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Replacing TV With Radio: Here’s What Happened For A Major Financial Advertiser.

As radio makes the case to big brand marketers to include radio in their media plans, the pitch frequently revolves around how shifting a portion of the TV budget to AM/FM would boost reach without increasing the cost. But what if an advertiser replaced an entire TV buy with radio? A new study based on Nielsen Media Impact data shows substituting AM/FM radio for TV nearly doubled the reach at a quarter of the TV budget.

NMI is the media planning tool that lets big advertisers and agencies evaluate AM/FM radio using the same metrics as other media. Among other use cases, it allows broadcasters to show advertisers the actual audience delivery of their previously aired TV campaigns and how adding radio to the media mix would have improved their reach.

The new study compared two campaigns placed by a major financial brand that’s typically a big user of television that decided to replace its usual TV buy with broadcast radio. In December 2019 it spent $17.9 million on a TV-only media plan, according to NMI. One year later, the un-named advertiser ditched TV and placed a $4.8 million AM/FM radio buy.

Contrasting the two campaigns, Cumulus Media Chief Insights Officer Pierre Bouvard described the difference in the reach of the two media buys as “stunning.” The December 2019 TV campaign generated a 45% reach while the December 2020 AM/FM radio campaign achieved an 83% reach. “AM/FM radio generated nearly double the reach for a quarter of the budget,” Bouvard said in a post on Westwood One's "Everyone’s Listening” blog.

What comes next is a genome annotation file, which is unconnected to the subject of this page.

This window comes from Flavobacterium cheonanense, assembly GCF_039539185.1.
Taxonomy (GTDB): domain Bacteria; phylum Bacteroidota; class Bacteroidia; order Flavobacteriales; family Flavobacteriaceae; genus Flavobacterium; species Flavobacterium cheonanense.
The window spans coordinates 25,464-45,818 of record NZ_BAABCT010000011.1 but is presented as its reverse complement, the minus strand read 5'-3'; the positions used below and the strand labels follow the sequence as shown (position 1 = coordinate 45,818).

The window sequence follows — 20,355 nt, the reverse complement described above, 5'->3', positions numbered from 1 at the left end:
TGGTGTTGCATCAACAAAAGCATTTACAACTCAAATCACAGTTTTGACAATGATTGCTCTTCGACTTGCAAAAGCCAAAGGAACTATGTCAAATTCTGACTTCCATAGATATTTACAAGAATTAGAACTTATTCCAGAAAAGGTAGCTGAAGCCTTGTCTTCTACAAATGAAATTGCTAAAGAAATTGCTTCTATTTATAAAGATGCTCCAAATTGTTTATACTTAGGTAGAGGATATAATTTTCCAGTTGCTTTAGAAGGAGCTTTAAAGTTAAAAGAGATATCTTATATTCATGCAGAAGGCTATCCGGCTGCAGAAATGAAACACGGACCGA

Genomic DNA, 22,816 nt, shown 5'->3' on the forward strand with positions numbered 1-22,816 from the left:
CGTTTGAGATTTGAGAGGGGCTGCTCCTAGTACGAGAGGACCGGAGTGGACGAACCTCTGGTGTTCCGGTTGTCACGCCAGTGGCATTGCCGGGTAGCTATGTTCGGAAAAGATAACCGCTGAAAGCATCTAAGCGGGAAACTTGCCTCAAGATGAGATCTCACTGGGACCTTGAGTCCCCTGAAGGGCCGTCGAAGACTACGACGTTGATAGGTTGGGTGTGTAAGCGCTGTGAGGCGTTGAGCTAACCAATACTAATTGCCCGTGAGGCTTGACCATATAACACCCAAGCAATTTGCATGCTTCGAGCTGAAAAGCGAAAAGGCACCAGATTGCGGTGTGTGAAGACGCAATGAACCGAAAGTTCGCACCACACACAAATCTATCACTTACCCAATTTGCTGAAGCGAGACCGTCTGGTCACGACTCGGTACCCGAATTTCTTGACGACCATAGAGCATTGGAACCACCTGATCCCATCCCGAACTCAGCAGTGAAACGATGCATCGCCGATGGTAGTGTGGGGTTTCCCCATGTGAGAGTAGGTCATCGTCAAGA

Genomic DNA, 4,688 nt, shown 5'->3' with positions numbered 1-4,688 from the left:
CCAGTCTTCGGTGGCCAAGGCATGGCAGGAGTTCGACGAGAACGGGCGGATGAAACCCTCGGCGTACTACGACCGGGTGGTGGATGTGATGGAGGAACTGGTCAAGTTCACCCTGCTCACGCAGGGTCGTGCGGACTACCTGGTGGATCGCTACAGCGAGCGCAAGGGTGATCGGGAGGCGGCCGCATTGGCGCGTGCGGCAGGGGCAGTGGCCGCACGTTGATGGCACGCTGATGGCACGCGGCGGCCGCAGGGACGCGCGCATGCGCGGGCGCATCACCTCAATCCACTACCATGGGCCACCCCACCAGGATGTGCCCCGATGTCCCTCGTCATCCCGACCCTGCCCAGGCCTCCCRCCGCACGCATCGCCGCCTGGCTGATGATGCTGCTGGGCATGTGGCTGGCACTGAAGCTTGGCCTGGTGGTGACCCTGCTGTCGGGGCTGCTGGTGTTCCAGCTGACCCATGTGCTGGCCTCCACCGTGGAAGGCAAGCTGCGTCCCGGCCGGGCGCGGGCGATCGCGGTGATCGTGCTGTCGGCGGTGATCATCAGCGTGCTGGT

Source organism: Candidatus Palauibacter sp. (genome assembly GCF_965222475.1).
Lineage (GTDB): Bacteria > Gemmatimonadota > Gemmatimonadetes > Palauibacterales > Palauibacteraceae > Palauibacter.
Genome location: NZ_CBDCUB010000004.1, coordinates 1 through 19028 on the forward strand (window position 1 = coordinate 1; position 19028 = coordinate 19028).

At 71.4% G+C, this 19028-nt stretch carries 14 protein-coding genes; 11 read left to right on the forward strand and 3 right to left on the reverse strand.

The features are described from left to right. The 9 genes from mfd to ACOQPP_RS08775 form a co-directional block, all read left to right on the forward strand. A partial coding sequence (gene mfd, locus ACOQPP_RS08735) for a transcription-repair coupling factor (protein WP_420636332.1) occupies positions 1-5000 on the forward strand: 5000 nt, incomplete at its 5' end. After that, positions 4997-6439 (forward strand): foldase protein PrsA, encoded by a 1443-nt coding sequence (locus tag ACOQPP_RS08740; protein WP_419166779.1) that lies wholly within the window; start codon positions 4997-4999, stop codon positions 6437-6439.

Along with reaching twice as many consumers, the radio plan generated “strong and consistent reach across every age cell,” Bouvard notes.That’s a fundamentally different outcome than for the TV plan, where reach grew with older age groups. Compared to TV, AM/FM radio generated 42% greater reach among persons 45-54, 82% higher reach among persons 35-44, and a 163% increase in reach among persons 25-34.

The NMI analysis looked at the share of impressions by demographic of the two campaigns. The AM/FM radio plan generated 27% of its impressions from persons 18-34, 39% from persons 35-54, and 34% from persons 55+. In sharp contrast, most of the TV impressions (59%) came from persons 55+.

The WWO analysis went beyond comparing and contrasting reach to show the impact the radio campaign had on brand awareness. During Q4 2020, the Harris Poll’s continuous brand tracking platform found familiarity with the financial brand grew among heavy AM/FM radio listeners who were, after all, those with the greatest likelihood to hear the AM/FM radio spots. Familiarity grew from 76% in October to 88% in November before dipping slightly to 85% in December. During the same time frame, brand perceptions for the financial firm among heavy AM/FM radio listeners increased steadily.

“The AM/FM radio campaign worked as brand awareness and brand perceptions grew among heavy AM/FM radio listeners,” Bouvard concludes.

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